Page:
Sunday, December 30, 2012
The last few games have been downright ugly. After enjoying a big win in Brooklyn on Christmas Day, the Celtics flew out to California for a three game set but apparently left their A Game behind on the East Coast. On Thursday they were blown out of the Staples Center by Chris Paul, Blake Griffin, and the red-hot Los Angeles Clippers. Boston mustered just 77 points, its lowest scoring output of the season, while allowing the Clips to pile up 106. Last night's tilt against the Golden State Warriors didn't go much better. Minus Rajon Rondo and Leandro Barbosa, the shorthanded C's managed 83 points against Golden State's much improved defense and lost by 18.
Why is Boston off to another sluggish start? How come the Celts aren't just losing, but losing badly (in two-thirds of their losses they were outscored by at least ten points)?
Well, they're old, but you knew that already. The simple answer is a lack of rebounding, especially on the offensive end. Boston ranks second-to-last in the Association in offensive rebounding and total rebounding, and routinely gets crushed on the boards. It's telling that Kevin Garnett leads the team in blocks and rebounds with 0.8 swats and 6.9 rebounds per game. The starting five has ample size with KG and Brandon Bass, but the second unit is woefully undersized (especially with Chris Wilcox sideline by a sprained thumb) and gets eaten alive by bigger, stronger teams.
The defense is still good but has been undermined by this lack of size as well. Last year the Celtics had the stingiest defense in the league, one that allowed the second fewest points per game and boasted the best Defensive Rating. So far this season the defense is letting up eight more points per game and ranks near the middle of the pack. I haven't been impressed by the interior defense, but fully expect the perimeter D to improve once defensive stalwart Avery Bradley returns from shoulder surgery.
The offense has been underwhelming as well, despite great starts from Rondo and Paul Pierce. Newcomers Jason Terry and Courtney Lee were expected to fill the void left by Ray Allen but have been disappointments so far. Neither one looks comfortable in their new digs yet. The Jet's usage rate is way down, from 23.3 percent last year to 17.5 percent this season, and his field goal attempts have dropped by one-third. He needs to look for his shot more and not be afraid to pull the trigger. As for Lee, he's struggled with his outside shot, converting fewer three-point attempts than ever before. Doc Rivers gave him a lot of run last night--a whopping 40 minutes--and he responded with 18 points. Hopefully that performance inspires confidence in Lee and gets him back on track.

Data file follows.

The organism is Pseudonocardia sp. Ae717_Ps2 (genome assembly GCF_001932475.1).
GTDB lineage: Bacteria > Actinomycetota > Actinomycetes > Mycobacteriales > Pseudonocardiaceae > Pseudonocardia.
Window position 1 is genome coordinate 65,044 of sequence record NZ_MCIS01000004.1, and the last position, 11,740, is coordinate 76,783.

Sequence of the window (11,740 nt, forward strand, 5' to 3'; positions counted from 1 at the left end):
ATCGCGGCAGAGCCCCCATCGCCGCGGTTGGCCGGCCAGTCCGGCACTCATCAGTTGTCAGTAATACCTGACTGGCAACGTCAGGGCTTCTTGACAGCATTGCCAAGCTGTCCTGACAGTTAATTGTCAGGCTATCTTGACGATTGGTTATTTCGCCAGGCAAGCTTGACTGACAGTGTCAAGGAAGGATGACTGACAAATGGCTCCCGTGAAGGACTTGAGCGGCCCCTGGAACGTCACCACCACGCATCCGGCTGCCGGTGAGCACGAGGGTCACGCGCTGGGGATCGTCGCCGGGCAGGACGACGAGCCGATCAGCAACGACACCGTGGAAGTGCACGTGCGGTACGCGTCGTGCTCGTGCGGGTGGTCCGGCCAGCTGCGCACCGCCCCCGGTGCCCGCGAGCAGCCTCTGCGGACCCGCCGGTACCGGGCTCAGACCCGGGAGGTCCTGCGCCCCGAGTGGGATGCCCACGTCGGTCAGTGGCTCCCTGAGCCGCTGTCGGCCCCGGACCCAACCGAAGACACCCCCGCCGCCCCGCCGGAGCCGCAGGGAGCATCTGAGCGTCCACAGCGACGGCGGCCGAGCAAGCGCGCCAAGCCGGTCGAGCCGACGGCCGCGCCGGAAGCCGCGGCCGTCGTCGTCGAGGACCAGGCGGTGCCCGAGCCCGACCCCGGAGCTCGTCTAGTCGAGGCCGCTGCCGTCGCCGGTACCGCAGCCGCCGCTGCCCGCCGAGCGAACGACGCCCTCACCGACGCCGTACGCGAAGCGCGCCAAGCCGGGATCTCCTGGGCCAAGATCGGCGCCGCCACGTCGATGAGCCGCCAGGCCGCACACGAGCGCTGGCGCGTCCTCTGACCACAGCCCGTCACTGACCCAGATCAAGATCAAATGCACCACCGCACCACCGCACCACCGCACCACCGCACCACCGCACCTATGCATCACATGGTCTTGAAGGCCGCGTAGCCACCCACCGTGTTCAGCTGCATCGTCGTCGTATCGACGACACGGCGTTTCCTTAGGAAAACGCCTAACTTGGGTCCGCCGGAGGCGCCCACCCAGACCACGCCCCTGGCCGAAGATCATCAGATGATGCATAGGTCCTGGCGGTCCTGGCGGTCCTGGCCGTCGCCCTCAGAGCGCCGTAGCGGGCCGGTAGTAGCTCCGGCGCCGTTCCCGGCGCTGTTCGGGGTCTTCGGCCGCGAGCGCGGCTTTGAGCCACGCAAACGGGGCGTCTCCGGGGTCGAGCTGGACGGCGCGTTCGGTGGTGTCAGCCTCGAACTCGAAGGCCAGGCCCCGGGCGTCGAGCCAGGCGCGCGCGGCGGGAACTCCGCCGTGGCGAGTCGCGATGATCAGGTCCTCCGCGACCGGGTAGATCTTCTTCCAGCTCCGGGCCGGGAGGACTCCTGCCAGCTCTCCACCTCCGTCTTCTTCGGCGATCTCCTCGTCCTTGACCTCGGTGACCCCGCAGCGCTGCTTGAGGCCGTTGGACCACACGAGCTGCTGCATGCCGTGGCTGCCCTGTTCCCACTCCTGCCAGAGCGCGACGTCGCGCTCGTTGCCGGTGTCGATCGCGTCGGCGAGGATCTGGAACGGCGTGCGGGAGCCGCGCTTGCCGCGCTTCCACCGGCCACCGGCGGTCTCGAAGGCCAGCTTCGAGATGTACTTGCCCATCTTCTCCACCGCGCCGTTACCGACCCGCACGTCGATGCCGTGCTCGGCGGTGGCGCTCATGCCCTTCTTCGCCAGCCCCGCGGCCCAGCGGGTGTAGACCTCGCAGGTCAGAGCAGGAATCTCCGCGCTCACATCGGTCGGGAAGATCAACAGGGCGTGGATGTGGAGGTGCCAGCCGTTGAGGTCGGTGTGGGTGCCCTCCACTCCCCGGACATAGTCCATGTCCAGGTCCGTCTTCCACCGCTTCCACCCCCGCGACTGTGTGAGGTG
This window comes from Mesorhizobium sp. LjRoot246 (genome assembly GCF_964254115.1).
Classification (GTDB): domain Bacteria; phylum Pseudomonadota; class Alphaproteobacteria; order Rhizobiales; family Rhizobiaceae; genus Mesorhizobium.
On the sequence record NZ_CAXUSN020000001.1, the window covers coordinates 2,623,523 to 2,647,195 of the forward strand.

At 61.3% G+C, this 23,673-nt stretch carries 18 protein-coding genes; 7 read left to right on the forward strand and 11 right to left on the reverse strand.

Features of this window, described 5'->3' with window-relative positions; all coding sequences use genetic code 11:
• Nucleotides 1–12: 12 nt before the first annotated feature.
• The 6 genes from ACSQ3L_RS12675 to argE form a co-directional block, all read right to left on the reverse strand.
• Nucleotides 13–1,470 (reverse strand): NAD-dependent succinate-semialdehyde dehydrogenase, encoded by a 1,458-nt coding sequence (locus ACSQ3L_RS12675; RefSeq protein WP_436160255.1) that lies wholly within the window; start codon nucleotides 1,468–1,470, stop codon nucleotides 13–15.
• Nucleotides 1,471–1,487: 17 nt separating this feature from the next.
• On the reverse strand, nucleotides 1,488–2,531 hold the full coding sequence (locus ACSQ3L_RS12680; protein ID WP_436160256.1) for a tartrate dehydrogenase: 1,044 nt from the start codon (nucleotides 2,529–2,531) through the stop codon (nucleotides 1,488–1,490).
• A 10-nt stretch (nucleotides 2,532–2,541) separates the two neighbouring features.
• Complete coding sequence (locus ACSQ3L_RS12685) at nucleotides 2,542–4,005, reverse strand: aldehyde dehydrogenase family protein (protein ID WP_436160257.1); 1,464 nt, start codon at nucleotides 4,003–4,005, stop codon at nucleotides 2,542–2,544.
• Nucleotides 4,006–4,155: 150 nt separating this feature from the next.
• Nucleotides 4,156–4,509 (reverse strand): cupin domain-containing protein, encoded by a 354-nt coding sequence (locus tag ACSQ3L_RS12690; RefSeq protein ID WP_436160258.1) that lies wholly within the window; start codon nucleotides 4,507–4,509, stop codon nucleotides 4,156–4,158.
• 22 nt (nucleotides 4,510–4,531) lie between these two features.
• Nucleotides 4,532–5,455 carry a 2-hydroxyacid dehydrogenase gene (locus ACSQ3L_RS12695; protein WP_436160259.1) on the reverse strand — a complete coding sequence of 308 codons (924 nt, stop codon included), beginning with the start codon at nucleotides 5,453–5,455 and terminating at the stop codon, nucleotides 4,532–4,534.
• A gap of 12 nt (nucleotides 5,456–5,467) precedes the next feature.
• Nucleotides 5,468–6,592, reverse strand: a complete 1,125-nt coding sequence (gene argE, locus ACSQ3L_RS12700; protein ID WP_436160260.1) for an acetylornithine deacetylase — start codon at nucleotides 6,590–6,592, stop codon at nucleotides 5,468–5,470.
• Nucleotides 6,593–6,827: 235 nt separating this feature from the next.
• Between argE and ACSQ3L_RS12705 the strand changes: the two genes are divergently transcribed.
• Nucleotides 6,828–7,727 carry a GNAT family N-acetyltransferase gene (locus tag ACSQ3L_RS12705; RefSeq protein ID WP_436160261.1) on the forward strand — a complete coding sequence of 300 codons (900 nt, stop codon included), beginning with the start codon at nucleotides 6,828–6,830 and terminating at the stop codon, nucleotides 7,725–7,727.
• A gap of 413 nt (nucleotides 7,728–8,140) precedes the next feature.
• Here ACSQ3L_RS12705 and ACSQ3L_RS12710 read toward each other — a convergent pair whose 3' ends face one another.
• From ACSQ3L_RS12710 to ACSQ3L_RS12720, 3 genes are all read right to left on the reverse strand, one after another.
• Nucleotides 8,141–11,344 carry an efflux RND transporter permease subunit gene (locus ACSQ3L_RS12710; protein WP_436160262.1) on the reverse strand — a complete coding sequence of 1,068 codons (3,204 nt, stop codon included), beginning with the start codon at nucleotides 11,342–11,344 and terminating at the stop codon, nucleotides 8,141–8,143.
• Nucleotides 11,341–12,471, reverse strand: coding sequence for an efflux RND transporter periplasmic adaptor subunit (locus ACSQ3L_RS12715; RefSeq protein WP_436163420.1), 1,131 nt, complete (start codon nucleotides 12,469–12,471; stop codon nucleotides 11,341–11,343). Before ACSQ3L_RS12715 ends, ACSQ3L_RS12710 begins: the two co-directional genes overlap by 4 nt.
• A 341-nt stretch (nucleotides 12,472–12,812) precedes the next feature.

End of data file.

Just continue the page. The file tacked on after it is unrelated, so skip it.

It's still too early to panic. Last year Boston got off to a similarly sluggish start--15 wins and 17 losses--before turning it around and going 24-10 to close out the season. I expect the Celtics will start to gel soon enough once the newcomers settle in. This year's squad has been plagued by inconsistency and underperformance early on, but it's only a matter of time before it turns the corner, gets on a roll and plays like the team that came within one win of a Finals appearance last spring. Danny Ainge would be wise to trade for another big man to bolster the frontcourt, but I don't believe a major shake-up is necessary.
Tonight, in their final game of 2012, the Celtics finish up their West Coast swing with a favorable matchup against the Kings. Look for the Green to end the year on a high note.